Thoughts, notes, observations on the everyday nonsense of American Pop Culture from one of the most not-hip people on the face of the planet...

Sunday, January 30, 2005

Please, make the hurting stop

McDonalds, give it up. Fire your ad managers. For the love, of God, please.

The "I'm Lovin' It" ad campaign has not only run its course, I think it may have permenently ingrained itself as one of the most memorably god-awful ads ever. I know, I know, you're going for that "hip, street, urban appeal" and lemme tell you, you missed the mark. A lot. No amount of teen girls giggling about Chicken Selects or college party scenes or unseen black guys saying "Bro" and "dawg" in the radio spots will change the fact that you have no idea who you're advertising for.

I'll give you a hint though: It isn't me...and I'm supposedly in your target group. Every time I start to hear the "Ba ba bah bah bah..." I grate my teeth. I prepare myself for your asinine commercials.

The Chicken Selects commercials, you know the ones (about people stealing chicken) are voted "most likely to make me intentionally crash my car." I chew out my radio when I hear the idiot girl talk about needing a pnkie massage. Then I make a pact to not go to McDonalds.

Besides, everyone knows (except you), the people have cut back on McDonalds because of Jared and his lowfat awesomeness. But don't worry, poor people, kids and stoners will still keep you (and Taco Bell) in business.

Friday, January 28, 2005

Stones rock me

If you have the means, I highy suggest you pick up the Rolling Stones' Rock 'N Roll Circus on DVD. Terry, bartender extraordinaire at Buck Bradley's on State Street, played the Dvd tonight on the bar's flat screens...and it was sick. Absolutely off the chain.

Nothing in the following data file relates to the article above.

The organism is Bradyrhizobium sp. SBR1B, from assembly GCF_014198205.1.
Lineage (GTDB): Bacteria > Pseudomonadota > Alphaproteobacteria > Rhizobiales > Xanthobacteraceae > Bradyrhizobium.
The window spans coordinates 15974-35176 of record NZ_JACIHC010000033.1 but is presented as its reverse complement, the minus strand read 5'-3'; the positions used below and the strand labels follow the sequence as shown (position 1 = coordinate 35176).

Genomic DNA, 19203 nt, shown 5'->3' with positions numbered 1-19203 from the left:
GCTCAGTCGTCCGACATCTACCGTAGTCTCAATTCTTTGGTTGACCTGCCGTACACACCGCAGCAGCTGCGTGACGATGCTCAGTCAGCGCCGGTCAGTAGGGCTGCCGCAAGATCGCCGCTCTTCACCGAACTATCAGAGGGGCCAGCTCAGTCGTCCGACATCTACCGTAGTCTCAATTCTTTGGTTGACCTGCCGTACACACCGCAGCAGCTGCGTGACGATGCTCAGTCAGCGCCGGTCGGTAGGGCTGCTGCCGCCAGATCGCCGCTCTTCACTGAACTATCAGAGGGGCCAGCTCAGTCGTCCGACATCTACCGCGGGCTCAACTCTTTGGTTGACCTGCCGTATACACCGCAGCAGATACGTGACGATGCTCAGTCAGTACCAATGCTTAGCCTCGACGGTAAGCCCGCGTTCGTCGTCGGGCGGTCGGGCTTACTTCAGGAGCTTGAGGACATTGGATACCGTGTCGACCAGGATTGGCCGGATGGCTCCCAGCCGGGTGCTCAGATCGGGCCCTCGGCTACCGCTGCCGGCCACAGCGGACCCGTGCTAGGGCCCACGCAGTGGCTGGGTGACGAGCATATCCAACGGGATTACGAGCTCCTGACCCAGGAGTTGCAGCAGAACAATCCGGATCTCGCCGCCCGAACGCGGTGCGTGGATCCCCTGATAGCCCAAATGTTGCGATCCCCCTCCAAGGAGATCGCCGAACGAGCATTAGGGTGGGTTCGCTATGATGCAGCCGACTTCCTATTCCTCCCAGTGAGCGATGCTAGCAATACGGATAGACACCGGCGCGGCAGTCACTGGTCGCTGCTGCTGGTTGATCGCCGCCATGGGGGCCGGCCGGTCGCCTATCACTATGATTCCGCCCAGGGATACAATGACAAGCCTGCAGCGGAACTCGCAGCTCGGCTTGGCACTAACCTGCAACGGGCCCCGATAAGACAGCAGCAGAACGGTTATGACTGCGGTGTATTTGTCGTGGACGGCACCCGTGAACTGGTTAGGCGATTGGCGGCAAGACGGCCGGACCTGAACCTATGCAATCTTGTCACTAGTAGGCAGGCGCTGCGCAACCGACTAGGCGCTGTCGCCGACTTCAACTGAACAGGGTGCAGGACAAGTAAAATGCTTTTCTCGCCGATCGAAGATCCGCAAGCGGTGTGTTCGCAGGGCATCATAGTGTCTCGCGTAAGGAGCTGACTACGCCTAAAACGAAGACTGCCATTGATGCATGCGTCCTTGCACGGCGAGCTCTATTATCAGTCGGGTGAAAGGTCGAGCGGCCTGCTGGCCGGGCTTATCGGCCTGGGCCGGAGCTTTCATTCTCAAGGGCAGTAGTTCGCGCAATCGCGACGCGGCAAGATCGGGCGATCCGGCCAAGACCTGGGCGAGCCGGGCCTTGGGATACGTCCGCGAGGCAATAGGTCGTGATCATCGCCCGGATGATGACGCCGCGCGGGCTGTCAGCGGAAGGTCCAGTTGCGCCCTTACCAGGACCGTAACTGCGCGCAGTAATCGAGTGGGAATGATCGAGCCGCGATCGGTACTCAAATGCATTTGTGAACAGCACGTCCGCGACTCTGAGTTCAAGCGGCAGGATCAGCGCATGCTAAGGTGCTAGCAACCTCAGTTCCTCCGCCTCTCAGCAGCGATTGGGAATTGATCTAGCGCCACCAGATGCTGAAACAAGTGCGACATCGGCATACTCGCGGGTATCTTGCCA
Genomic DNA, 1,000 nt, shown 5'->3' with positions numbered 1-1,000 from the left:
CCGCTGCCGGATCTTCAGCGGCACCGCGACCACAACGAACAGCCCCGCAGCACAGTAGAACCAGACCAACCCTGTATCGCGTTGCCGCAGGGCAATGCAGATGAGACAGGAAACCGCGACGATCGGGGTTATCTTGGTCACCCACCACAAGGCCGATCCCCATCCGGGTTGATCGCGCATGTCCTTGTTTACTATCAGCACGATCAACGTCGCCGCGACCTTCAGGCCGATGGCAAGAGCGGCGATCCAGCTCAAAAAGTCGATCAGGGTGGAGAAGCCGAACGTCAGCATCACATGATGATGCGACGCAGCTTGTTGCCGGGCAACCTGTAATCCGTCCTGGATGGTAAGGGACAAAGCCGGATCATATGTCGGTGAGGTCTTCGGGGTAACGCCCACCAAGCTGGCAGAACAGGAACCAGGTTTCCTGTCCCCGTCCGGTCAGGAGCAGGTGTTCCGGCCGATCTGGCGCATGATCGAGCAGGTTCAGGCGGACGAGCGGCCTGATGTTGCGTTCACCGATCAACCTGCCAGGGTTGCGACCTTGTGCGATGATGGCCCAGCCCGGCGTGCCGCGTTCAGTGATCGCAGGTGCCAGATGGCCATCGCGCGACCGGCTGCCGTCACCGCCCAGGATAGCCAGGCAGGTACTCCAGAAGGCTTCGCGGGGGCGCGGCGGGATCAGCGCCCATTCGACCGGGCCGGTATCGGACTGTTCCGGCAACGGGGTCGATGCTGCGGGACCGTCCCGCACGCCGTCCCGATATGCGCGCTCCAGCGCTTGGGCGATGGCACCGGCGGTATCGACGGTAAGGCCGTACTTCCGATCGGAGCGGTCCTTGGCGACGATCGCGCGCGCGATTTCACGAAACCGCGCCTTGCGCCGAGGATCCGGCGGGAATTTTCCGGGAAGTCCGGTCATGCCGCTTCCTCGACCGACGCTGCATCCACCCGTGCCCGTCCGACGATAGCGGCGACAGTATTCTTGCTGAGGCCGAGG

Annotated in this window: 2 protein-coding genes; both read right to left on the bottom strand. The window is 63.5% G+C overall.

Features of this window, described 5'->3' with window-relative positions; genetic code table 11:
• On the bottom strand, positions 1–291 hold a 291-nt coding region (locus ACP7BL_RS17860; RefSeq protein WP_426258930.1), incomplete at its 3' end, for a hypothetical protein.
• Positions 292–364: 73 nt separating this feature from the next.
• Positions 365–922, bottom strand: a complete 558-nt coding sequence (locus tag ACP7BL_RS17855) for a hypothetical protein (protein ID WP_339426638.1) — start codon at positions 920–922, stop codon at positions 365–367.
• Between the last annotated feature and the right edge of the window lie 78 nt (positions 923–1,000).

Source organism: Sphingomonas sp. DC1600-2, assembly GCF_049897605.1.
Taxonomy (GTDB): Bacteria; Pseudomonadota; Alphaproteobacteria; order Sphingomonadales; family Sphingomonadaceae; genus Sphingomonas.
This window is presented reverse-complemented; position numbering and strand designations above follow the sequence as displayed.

The Stones themselves were not what made it great, per se. This was an actual circus type show om Dec. 11, 1968 that featured the Stones, Jethro Tull, The Who, Lennon. Clapton, Taj Mahal and a bunch of audience people in ponchos. Oh God. I've never seen more high people in my life (except for Kent State, May 4, 2000...). At least, not on DVD.

The performances are of all the hits, as can be expected.., but the most awesomely recockulous part of the show exists about 30 minutes in, when John Lennon is on vocals, Clapton in on lead guitar and Keith-freaking-Richards plays the bass. Aw snap. Watch it, listen to it, download it. Hear it. Preach!

Tuesday, January 25, 2005

Someone has to ask...

Whatever happened to the female-fronted bands of the 90s (Garbage, Cranberries, Cardigans, etc) ?

Are the Gin Blossoms still together?

Are we entirely sure the rest of the Wu-Tang clan is alive?

Is Pras still out here?

These are burning questions. I'll add more as I think of them.

Tuesday, January 18, 2005

Goodbye, Killers

Oh, TRL, why must you ruin all that is beautiful? I saw The Killers perform on TRL for the usual crowd of starry-eyed jackasses and it made me want to cry.

I’m not one of those people who will go on about how bands shouldn’t "sell out." After all, if they don’t, they won’t be heard from again. However, TRL ruins everything. And right after they performed the incredible "Mr. Brightside", two 20-something idiots posing as teens introduced a Lindsay Lohan video. Is there no justice?

Thus is the end for The Killers' respected works. It's tragic. Now let's just hope they don't win the Best New Artist Grammy and complete their quick descent.

Monday, January 17, 2005

A little TOO sexy "Phantom"

After seeing "Phantom of the Opera" on screen, it’s hard to believe it was ever done well on stage. The opulent, over-the-top theatrics of Andrew Lloyd Webber's shopera just deserves surround sound, galloping horses and a gorgeous, sweeping set.

From the very first note of the sweet-ass organ on the main theme, you know you're in for a ride of some sort, good or otherwise.

I can safely say the neo-classic tale of opera novice Christine and her Phantom is played out even creepier here than ever before. For those that don't know: Christine is an orphan who lives in the opera house. For years, she has been taught to sing by the opera's "ghost," The Phantom, who Christine thinks is the ghost of her father guiding her. In actuality, the Phantom is a deformed old loony with a mad jones for her in a not-fatherly kind of way. But, Christine's Daddy issues lead her to be torn between said Phantom and real life with someone her own age.